Compressing the Learning Curve for Scaling

Dale Chang has joined us as VP Portfolio Operations

Scale invests in technology companies that have established product market fit and are just starting to scale. When we invest, revenue is often in the low single digit millions, and the go to market team consists of a couple of newly hired sales reps, and a CEO who is doing double duty as the company's best sales person. That CEO is looking to quadruple, triple and then double the company, year on year, to get to $100 MM as quickly as possible. What we want to do is help.

What we have seen is that, while every technology product is different, the challenges of scaling an enterprise software company are remarkably consistent across companies.

Growth requires distribution & distribution requires money

For a software company, once product market fit is established, the vast majority of the additional investment dollars and headcount go into sales and marketing. A great distribution deal can change this dynamic (example Microsoft and the IBM deal) but for the most part software growth is about distribution and distribution is expensive. This is even more the case, in the SaaS/subscription era, where the costs still come up front but the revenue only comes slowly over time.

Smaller businesses and departments are early adopters and are willing to buy online or via telesales. A typical Scale investment will start with a simple predictable sales model based on some variation of web visits, conversions to leads and a "same quarter" pipeline close rate. It's simple math. Large customers have much bigger budgets but require in person meetings, and extensive and expensive sales cycles. No one spends $1.0M by credit card. Unless the company wants to remain SMB focused, scaling usually involves taking this simple proven go to market model and making it more complex and thus harder to predict over time.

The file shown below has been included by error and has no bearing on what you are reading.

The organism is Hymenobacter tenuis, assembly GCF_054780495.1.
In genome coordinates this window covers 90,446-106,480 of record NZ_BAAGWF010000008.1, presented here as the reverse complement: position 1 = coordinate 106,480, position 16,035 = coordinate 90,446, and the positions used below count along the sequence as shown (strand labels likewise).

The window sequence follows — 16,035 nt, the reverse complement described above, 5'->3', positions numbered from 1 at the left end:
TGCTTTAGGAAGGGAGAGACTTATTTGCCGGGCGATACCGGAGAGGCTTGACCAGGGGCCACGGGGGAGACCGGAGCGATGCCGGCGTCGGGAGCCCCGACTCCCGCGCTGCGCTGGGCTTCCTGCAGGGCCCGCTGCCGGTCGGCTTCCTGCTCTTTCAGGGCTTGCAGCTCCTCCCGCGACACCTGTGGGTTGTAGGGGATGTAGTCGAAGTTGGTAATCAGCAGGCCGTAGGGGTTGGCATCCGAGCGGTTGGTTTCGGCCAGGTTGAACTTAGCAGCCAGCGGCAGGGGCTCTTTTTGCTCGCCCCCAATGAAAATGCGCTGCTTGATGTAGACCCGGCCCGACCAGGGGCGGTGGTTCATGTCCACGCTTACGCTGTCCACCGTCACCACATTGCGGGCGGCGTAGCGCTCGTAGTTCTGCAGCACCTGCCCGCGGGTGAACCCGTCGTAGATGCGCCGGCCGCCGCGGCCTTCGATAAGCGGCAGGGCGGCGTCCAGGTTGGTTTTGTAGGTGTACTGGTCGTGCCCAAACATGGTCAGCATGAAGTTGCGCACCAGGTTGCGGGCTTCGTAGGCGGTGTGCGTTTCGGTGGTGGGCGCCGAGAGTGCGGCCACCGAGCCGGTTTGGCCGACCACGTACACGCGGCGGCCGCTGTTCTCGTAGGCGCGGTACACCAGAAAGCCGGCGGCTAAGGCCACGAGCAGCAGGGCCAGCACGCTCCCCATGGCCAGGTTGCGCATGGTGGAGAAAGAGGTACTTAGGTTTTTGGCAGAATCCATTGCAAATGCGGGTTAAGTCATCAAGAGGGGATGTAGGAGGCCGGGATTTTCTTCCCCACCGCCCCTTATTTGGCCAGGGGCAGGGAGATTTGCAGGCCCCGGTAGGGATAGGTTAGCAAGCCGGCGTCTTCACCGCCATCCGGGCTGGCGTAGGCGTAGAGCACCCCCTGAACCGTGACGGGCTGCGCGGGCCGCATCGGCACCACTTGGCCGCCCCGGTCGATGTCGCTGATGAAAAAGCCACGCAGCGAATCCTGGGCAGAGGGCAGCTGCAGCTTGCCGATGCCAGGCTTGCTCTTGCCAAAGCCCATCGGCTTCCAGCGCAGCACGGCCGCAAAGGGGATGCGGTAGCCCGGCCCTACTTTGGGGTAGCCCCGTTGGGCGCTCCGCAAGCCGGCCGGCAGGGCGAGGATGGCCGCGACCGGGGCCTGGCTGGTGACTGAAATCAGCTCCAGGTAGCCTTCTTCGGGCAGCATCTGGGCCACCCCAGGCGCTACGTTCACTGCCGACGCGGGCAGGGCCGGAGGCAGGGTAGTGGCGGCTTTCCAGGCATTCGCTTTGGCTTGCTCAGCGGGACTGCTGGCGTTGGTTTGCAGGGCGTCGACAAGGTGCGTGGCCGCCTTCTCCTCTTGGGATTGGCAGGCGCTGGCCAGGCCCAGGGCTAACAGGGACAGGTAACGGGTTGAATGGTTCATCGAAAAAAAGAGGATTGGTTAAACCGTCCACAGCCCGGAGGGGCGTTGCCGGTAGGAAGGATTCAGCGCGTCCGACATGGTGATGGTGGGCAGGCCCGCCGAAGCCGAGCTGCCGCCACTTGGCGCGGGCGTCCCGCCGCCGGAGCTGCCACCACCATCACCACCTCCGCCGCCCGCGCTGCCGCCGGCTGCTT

It's choreography

Call it what you like, choreography, or logistics, but growth is all about getting all the details right such that all parts of the company show up at the same time ready to dance and sing in unison.  A software company doing $50 MM in revenue and looking to double this year faces some or all of the following issues, all of which have to be resolved and executed in year.

How do we double sales capacity while maintaining efficiency?

Do we start to "sell high" or keep doing what we are doing? If we start to sell to larger enterprises does our product really fill the need?

Is this the year for international? How do you decide and if international, where ?

$50 MM in new revenue means $150 MM in new pipeline assuming a 33% close ratio. With a conversation rate of 10% this means we need $1.5BN of raw interest. Is that level of demand even out there?

This is a list of four, I could make it a list of twenty but you get the point. The challenge is not making each individual decision but in ensuring that the sum of all the decisions adds up to a coherent overall plan.

When we look across our portfolio companies we see the same set of go to market questions being asked over and over again with an almost insatiable need for CEO's to know "what have other companies like us done".  Answering these questions is what a partner should bring to the table and we all do this as board members. However there are limits to this approach.

Bring in the market expertise

Therefore, we decided to hire an executive who was experienced both in 1) go to market execution, knowing what works and 2) consulting, knowing how to assess each companies needs and explain what works. Dale Chang comes to us from the Alexander Group, the premier independent consulting group on sales execution in the valley, and has worked on many of our portfolio companies including Box and DocuSign as well as other great companies like New Relic and LinkedIn. He has already helped many of our companies scale and we look forward to having him drive this systemically across the portfolio.

He will focus on delivering answers to the most asked questions around go to market execution leveraging blinded data from our portfolio. We want to be able to tell a CEO this is what equivalent companies have done that works, and this is what has failed.  We are realistic about what this will achieve. It will not create product market fit, and it will not make a bad business good. What it can do is allow CEOs to judge their Go To Market effectiveness against a realistic benchmark of the possible, based on peer companies.

Beyond this, we hope to compress the sales learning curve and more broadly the whole scaling process in our portfolio.

Welcome Dale to the Scale family, we are delighted to have him on board.

Originally published January 27, 2015.